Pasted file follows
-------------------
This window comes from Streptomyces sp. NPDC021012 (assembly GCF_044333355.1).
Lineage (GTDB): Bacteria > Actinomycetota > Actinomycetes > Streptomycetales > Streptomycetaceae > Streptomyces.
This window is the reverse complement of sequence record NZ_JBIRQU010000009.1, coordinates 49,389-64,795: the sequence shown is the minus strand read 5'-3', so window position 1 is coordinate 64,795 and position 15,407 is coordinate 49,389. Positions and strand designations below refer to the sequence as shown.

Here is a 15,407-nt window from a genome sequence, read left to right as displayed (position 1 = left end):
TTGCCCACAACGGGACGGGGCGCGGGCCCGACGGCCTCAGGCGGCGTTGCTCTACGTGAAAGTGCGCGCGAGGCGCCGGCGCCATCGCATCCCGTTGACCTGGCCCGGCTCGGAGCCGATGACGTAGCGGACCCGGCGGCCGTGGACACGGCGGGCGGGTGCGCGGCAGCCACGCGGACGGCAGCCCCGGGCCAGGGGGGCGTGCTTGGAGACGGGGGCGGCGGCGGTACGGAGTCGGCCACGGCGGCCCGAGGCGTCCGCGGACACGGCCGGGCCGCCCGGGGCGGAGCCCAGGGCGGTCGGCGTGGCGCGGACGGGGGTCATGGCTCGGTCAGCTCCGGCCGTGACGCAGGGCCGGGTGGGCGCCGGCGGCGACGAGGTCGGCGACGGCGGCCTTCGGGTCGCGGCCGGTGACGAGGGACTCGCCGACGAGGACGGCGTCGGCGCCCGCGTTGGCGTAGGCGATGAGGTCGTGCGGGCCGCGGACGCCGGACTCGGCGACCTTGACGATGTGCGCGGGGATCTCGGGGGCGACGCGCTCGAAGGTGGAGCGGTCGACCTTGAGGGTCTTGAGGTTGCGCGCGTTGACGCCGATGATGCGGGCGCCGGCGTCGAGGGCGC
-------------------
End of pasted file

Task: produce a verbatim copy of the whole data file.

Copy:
This window comes from Streptomyces sp. NPDC021012 (assembly GCF_044333355.1).
Lineage (GTDB): Bacteria > Actinomycetota > Actinomycetes > Streptomycetales > Streptomycetaceae > Streptomyces.
This window is the reverse complement of sequence record NZ_JBIRQU010000009.1, coordinates 49,389-64,795: the sequence shown is the minus strand read 5'-3', so window position 1 is coordinate 64,795 and position 15,407 is coordinate 49,389. Positions and strand designations below refer to the sequence as shown.

Here is a 15,407-nt window from a genome sequence, read left to right as displayed (position 1 = left end):
TTGCCCACAACGGGACGGGGCGCGGGCCCGACGGCCTCAGGCGGCGTTGCTCTACGTGAAAGTGCGCGCGAGGCGCCGGCGCCATCGCATCCCGTTGACCTGGCCCGGCTCGGAGCCGATGACGTAGCGGACCCGGCGGCCGTGGACACGGCGGGCGGGTGCGCGGCAGCCACGCGGACGGCAGCCCCGGGCCAGGGGGGCGTGCTTGGAGACGGGGGCGGCGGCGGTACGGAGTCGGCCACGGCGGCCCGAGGCGTCCGCGGACACGGCCGGGCCGCCCGGGGCGGAGCCCAGGGCGGTCGGCGTGGCGCGGACGGGGGTCATGGCTCGGTCAGCTCCGGCCGTGACGCAGGGCCGGGTGGGCGCCGGCGGCGACGAGGTCGGCGACGGCGGCCTTCGGGTCGCGGCCGGTGACGAGGGACTCGCCGACGAGGACGGCGTCGGCGCCCGCGTTGGCGTAGGCGATGAGGTCGTGCGGGCCGCGGACGCCGGACTCGGCGACCTTGACGATGTGCGCGGGGATCTCGGGGGCGACGCGCTCGAAGGTGGAGCGGTCGACCTTGAGGGTCTTGAGGTTGCGCGCGTTGACGCCGATGATGCGGGCGCCGGCGTCGAGGGCGC